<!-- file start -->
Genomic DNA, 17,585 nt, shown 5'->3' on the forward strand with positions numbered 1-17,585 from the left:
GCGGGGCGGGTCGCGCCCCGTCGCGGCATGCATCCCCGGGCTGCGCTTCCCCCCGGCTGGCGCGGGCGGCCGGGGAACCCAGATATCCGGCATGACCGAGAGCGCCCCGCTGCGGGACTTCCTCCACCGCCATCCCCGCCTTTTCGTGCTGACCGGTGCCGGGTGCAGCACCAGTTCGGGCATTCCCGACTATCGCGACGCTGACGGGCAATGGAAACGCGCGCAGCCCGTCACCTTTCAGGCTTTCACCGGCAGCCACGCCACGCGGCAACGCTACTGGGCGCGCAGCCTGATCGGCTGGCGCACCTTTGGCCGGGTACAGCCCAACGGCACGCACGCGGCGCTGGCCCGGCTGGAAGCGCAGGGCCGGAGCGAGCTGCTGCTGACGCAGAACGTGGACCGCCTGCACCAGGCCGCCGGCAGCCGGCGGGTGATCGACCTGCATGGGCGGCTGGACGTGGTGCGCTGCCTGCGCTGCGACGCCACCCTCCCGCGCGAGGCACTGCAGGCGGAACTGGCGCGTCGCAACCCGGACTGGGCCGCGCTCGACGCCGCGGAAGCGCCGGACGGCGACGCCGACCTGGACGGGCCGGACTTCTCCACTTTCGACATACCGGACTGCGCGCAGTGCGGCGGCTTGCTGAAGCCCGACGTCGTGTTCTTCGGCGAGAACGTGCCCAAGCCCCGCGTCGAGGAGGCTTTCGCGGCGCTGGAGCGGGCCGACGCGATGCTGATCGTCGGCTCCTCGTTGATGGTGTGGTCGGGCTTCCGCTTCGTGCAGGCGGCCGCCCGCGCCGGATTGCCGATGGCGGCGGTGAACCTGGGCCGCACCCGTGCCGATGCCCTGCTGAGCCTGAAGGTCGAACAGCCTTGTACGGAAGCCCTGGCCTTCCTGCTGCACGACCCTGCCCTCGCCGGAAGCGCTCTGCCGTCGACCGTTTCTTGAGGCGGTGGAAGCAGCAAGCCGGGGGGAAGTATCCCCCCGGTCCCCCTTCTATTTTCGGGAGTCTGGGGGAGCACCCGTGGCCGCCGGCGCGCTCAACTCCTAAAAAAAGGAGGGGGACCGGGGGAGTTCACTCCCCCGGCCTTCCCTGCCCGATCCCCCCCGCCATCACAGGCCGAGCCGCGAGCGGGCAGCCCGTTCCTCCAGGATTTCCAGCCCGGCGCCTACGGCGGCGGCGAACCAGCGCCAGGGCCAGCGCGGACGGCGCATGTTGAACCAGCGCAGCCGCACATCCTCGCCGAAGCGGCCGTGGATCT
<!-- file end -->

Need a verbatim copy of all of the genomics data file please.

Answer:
Genomic DNA, 17,585 nt, shown 5'->3' on the forward strand with positions numbered 1-17,585 from the left:
GCGGGGCGGGTCGCGCCCCGTCGCGGCATGCATCCCCGGGCTGCGCTTCCCCCCGGCTGGCGCGGGCGGCCGGGGAACCCAGATATCCGGCATGACCGAGAGCGCCCCGCTGCGGGACTTCCTCCACCGCCATCCCCGCCTTTTCGTGCTGACCGGTGCCGGGTGCAGCACCAGTTCGGGCATTCCCGACTATCGCGACGCTGACGGGCAATGGAAACGCGCGCAGCCCGTCACCTTTCAGGCTTTCACCGGCAGCCACGCCACGCGGCAACGCTACTGGGCGCGCAGCCTGATCGGCTGGCGCACCTTTGGCCGGGTACAGCCCAACGGCACGCACGCGGCGCTGGCCCGGCTGGAAGCGCAGGGCCGGAGCGAGCTGCTGCTGACGCAGAACGTGGACCGCCTGCACCAGGCCGCCGGCAGCCGGCGGGTGATCGACCTGCATGGGCGGCTGGACGTGGTGCGCTGCCTGCGCTGCGACGCCACCCTCCCGCGCGAGGCACTGCAGGCGGAACTGGCGCGTCGCAACCCGGACTGGGCCGCGCTCGACGCCGCGGAAGCGCCGGACGGCGACGCCGACCTGGACGGGCCGGACTTCTCCACTTTCGACATACCGGACTGCGCGCAGTGCGGCGGCTTGCTGAAGCCCGACGTCGTGTTCTTCGGCGAGAACGTGCCCAAGCCCCGCGTCGAGGAGGCTTTCGCGGCGCTGGAGCGGGCCGACGCGATGCTGATCGTCGGCTCCTCGTTGATGGTGTGGTCGGGCTTCCGCTTCGTGCAGGCGGCCGCCCGCGCCGGATTGCCGATGGCGGCGGTGAACCTGGGCCGCACCCGTGCCGATGCCCTGCTGAGCCTGAAGGTCGAACAGCCTTGTACGGAAGCCCTGGCCTTCCTGCTGCACGACCCTGCCCTCGCCGGAAGCGCTCTGCCGTCGACCGTTTCTTGAGGCGGTGGAAGCAGCAAGCCGGGGGGAAGTATCCCCCCGGTCCCCCTTCTATTTTCGGGAGTCTGGGGGAGCACCCGTGGCCGCCGGCGCGCTCAACTCCTAAAAAAAGGAGGGGGACCGGGGGAGTTCACTCCCCCGGCCTTCCCTGCCCGATCCCCCCCGCCATCACAGGCCGAGCCGCGAGCGGGCAGCCCGTTCCTCCAGGATTTCCAGCCCGGCGCCTACGGCGGCGGCGAACCAGCGCCAGGGCCAGCGCGGACGGCGCATGTTGAACCAGCGCAGCCGCACATCCTCGCCGAAGCGGCCGTGGATCT